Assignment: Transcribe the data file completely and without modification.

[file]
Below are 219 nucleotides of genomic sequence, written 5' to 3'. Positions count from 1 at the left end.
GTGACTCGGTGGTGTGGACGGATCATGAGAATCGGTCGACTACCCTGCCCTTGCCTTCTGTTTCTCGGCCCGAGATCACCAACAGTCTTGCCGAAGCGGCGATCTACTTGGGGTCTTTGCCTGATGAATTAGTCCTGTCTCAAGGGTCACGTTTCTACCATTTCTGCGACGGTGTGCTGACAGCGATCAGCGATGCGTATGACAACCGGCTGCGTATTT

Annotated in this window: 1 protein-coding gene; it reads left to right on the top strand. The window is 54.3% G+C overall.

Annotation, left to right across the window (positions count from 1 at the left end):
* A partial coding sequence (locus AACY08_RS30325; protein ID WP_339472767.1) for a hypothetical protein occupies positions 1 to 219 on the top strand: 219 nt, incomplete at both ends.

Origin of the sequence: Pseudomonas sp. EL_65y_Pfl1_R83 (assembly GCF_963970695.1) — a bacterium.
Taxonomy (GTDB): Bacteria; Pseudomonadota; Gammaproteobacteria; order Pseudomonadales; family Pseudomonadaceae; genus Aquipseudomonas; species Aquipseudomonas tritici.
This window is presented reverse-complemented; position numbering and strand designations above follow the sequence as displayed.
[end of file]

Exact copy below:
Below are 219 nucleotides of genomic sequence, written 5' to 3'. Positions count from 1 at the left end.
GTGACTCGGTGGTGTGGACGGATCATGAGAATCGGTCGACTACCCTGCCCTTGCCTTCTGTTTCTCGGCCCGAGATCACCAACAGTCTTGCCGAAGCGGCGATCTACTTGGGGTCTTTGCCTGATGAATTAGTCCTGTCTCAAGGGTCACGTTTCTACCATTTCTGCGACGGTGTGCTGACAGCGATCAGCGATGCGTATGACAACCGGCTGCGTATTT

Annotated in this window: 1 protein-coding gene; it reads left to right on the top strand. The window is 54.3% G+C overall.

Annotation, left to right across the window (positions count from 1 at the left end):
* A partial coding sequence (locus AACY08_RS30325; protein ID WP_339472767.1) for a hypothetical protein occupies positions 1 to 219 on the top strand: 219 nt, incomplete at both ends.

Origin of the sequence: Pseudomonas sp. EL_65y_Pfl1_R83 (assembly GCF_963970695.1) — a bacterium.
Taxonomy (GTDB): Bacteria; Pseudomonadota; Gammaproteobacteria; order Pseudomonadales; family Pseudomonadaceae; genus Aquipseudomonas; species Aquipseudomonas tritici.
This window is presented reverse-complemented; position numbering and strand designations above follow the sequence as displayed.